ITB 2022 Special Reporting
Famous Hotels ~ Hotel Vier Jahreszeiten Hamburg.
The Most Famous Hotels in the World
Monday, 25th September 2006
Our archives have steadily grown over the years - We collected data from all historic hotels of note and filed it carefully (right).

In 1989 we established the first comprehensive list of The Most Famous Hotels in the World, which at the time included 280 hotels. It was published in a host of major travel magazines and newspapers around the world. We sparked a trend. Most of the listed hotels became ‘in' places. The atmosphere and soul of these historic temples of hospitality easily rivalled the latest state-of-the-art hotels. Meanwhile, our series of books was expanding.

Photo: 1986–2006: 20 years – The Most Famous Hotels in the World are celebrating.
Vier Jahreszeiten from the Binnenalster.

After researching Raffles in Singapore and the Peninsula in Hong Kong, laying a solid foundation for future work in Asia, we were called to Europe. Impressed with our work, Gert Prantner, general manager of the Hotel Vier Jahreszeiten (literally translated: Four Seasons) in Hamburg, commissioned the next book in The Most Famous Hotels in the World series.

The difference in hotel keeping between Asian and European hotels was apparent. In Asia the European way of hospitality management served as a distant sample. In Europe, it had been originated. In Asia you had five employees to fulfil a traditional European task, in Europe you had one competent person who knew what to do and who was even willing to take risks and the responsibility.

The Vier Jahreszeiten, founded in 1897, was invariably ranked among the best hotels of Europe. It certainly was one of the most individual lead. There was the Haerlin family who owned it. And there was its GM who oozed the charm and understatement that comes naturally to North Germans.

A stickler for thoroughness, Prantner would say: 'In the race for quality, there is no finish line.'

The Vier Jahreszeiten showed us a fine sample of a guest record system, as only truly successful historic grand hotels had. It dated back to the 1920s. 22,000 individual cards were stored in drawers, creating an unrivalled database of personal service.

Data that could be found on these cards contained:

  • the detailed name, address, how to address the person (including all academic and aristocratic titles)
  • Preferred rooms
  • flowers the guest loves / hates
  • Oscars and all other awards recently won
  • how many pillows
  • a Beef Tartar served with Cognac every night at 02:00 am
  • a hot water bottle placed under the blanket at the lower end of the bed every evening
  • conversation topics the staff should avoid under all circumstances
  • favourite song - for piano player in the bar
  • preferred welcome gift in room (Champagne, sweets, fruit basket)
  • former complaints, remarks and praise
what ever it was - no problem; it had been ‘noted'.

It was Fritz Haerlin's philosophy that he wants to know every guest personally who stays longer than one night. This tradition had been continued by his general manager Gert Prantner.

And there was no sight of computers. ‘Of course we have them. But you do not see them. A screen degrades a guest to "case of lodging". We want the guest to develop a personal "experience of residence".'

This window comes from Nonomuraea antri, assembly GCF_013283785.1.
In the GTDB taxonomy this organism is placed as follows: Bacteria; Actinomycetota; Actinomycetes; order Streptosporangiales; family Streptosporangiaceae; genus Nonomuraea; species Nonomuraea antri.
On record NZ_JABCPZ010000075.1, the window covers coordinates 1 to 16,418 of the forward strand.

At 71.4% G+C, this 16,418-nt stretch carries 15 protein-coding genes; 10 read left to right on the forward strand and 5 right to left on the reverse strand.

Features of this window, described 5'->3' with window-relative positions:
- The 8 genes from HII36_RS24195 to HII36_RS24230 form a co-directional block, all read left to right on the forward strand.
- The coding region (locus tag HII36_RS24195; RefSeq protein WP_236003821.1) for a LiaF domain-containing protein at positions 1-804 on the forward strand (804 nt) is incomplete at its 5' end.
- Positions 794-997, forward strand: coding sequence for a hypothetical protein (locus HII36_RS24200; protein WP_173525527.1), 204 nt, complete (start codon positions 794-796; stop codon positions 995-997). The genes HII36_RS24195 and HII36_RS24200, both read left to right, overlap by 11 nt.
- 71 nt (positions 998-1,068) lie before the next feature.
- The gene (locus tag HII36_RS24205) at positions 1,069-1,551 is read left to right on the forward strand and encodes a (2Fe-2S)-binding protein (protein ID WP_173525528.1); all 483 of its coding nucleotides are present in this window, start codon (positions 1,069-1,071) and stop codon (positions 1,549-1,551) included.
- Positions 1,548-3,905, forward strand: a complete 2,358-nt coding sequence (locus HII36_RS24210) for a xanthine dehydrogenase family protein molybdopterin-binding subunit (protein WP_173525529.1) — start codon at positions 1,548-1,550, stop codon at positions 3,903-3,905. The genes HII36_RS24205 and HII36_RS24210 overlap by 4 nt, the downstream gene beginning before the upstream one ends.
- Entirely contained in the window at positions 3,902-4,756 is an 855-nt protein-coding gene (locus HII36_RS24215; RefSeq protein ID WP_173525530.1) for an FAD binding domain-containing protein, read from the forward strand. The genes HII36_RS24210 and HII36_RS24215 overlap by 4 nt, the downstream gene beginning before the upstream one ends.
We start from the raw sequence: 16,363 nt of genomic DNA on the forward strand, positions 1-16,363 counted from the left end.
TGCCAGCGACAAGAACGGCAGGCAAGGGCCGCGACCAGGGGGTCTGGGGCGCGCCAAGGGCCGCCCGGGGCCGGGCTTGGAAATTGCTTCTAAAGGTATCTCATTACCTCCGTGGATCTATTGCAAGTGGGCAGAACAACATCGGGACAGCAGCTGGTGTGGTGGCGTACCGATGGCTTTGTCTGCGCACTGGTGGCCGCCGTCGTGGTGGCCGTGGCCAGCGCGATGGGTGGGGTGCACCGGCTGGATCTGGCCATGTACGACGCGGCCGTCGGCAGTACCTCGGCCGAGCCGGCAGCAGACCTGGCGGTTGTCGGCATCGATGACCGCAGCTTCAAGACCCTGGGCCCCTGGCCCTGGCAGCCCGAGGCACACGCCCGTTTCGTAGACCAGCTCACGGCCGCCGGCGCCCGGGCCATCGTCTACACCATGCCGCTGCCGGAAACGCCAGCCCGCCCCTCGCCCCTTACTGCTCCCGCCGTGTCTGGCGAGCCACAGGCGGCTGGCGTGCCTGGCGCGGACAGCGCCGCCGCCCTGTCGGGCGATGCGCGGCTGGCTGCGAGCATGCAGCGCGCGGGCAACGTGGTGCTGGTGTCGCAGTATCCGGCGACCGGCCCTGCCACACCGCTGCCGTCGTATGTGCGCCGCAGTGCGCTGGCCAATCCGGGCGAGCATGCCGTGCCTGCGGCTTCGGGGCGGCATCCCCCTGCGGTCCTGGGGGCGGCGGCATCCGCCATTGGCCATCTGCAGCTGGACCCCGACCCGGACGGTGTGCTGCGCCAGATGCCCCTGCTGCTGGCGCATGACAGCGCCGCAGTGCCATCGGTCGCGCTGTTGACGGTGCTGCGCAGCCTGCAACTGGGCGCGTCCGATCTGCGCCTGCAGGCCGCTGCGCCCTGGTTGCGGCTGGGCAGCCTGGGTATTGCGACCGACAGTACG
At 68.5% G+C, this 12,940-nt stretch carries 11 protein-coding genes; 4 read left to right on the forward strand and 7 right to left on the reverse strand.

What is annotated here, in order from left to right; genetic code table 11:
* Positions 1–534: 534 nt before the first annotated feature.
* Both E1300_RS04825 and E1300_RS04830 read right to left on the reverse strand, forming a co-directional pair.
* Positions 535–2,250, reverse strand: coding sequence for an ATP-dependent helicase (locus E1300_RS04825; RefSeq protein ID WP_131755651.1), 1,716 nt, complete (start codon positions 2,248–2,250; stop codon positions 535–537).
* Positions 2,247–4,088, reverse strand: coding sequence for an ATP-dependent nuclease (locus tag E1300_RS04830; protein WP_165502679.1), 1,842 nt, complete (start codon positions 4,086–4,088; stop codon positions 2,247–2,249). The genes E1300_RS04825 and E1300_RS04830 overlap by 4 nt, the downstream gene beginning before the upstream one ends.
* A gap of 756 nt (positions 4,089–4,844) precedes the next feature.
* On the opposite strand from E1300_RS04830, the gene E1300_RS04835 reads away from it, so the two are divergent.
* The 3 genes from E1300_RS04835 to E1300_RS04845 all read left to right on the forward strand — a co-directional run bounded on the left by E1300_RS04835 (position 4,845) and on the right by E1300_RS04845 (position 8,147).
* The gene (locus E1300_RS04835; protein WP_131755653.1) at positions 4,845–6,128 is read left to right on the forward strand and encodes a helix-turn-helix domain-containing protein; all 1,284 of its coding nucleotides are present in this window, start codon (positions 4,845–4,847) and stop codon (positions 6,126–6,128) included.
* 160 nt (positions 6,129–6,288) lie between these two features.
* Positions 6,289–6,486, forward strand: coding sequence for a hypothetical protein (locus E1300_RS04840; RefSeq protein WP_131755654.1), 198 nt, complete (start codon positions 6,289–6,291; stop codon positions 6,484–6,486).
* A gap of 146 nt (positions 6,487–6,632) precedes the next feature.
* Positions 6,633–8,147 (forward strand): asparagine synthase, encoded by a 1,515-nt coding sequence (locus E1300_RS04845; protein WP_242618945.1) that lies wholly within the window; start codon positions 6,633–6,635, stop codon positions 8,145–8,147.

Prantner was made GM in 1975 by the late Fritz Haerlin (in the picture to the right, with Gert Prantner), who knew that his hotel was in good hands. Haerlin had been at the helm of the hotel since 1936.

It may have been pure coincidence but, soon after the publication of our book, the Vier Jahreszeiten was ranked number one hotel in Europe by Institutional Investor. It was extraordinary. In the global ranking, it lost out only to the Oriental in Bangkok.

In a congratulatory note to The Most Famous Hotels in the World, Prantner recalls today: 'I learnt to treasure the work of The Most Famous Hotels in the World. You have done more for Vier Jahreszeiten than you thought.'

We met Kurt Grobecker, a well known Hamburg writer. He worked with us on this book. The book was also the first time we collaborated with the artist Peter Baldinger, who produced the cover painting. Since then, his energetic brand of art has graced several of our books.

In 1993, after 18 years as general manager, Prantner left the Vier Jahreszeiten. In his time at the hotel, he had tripled turnover, installed modern management systems with budgeting and marketing and taken the hotel to the top of the European hospitality league. Today he is the managing owner of RIMC - International Hotel Resort Management and Consulting GmbH.

The small Hotel Vier Jahreszeiten was opened in 1897 by Friedrich and Thekla Haerlin. In the beginning it had only 11 rooms, today it has 156 rooms and suites. Haerlin bought one house after the other and finally owned the entire block. In 1913 a conversation salon with view over the Binnenalster (the local river) was presented to the public.

During the 1930s Haerlin replaced the disturbing bell signals on all floors by an optical light system. His first air condition set global standards - it could exchange a room's air within 10 minutes completely.

Among the 22,000 name cards in the guest history system the guest list includes Sophia Loren, Kirk Douglas, Richard Nixon, Aristotle Onassis, ...

The Vier Jahreszeiten became a Raffles Hotel in 1997.

The Most famous Hotels in the World Mission Statement: Our Work - The Guards of the Fire.

As the only organization dedicated to the history of hospitality, The Most Famous Hotels in the World researches the past of professional hospitality and hotels in particular.

Our main concern is the preservation and the presentation of our global heritage of tourism, travel and hospitality. Our aim is to support development under the principle of economical and logical preservation
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